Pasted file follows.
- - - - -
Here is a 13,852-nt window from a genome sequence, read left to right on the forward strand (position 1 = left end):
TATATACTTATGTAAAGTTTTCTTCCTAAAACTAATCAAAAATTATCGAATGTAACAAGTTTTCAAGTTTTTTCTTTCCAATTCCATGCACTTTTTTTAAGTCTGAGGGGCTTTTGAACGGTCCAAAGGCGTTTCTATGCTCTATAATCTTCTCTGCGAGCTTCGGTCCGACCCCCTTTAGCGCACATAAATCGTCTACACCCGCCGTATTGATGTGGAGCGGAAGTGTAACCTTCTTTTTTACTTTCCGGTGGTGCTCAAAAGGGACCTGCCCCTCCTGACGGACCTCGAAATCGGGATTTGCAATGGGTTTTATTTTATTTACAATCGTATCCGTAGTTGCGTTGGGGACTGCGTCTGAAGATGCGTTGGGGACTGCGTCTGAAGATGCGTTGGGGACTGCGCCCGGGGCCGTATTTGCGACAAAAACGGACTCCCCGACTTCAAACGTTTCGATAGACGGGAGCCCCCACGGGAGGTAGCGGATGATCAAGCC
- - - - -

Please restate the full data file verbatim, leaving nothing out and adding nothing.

Here is a 13,852-nt window from a genome sequence, read left to right on the forward strand (position 1 = left end):
TATATACTTATGTAAAGTTTTCTTCCTAAAACTAATCAAAAATTATCGAATGTAACAAGTTTTCAAGTTTTTTCTTTCCAATTCCATGCACTTTTTTTAAGTCTGAGGGGCTTTTGAACGGTCCAAAGGCGTTTCTATGCTCTATAATCTTCTCTGCGAGCTTCGGTCCGACCCCCTTTAGCGCACATAAATCGTCTACACCCGCCGTATTGATGTGGAGCGGAAGTGTAACCTTCTTTTTTACTTTCCGGTGGTGCTCAAAAGGGACCTGCCCCTCCTGACGGACCTCGAAATCGGGATTTGCAATGGGTTTTATTTTATTTACAATCGTATCCGTAGTTGCGTTGGGGACTGCGTCTGAAGATGCGTTGGGGACTGCGTCTGAAGATGCGTTGGGGACTGCGCCCGGGGCCGTATTTGCGACAAAAACGGACTCCCCGACTTCAAACGTTTCGATAGACGGGAGCCCCCACGGGAGGTAGCGGATGATCAAGCC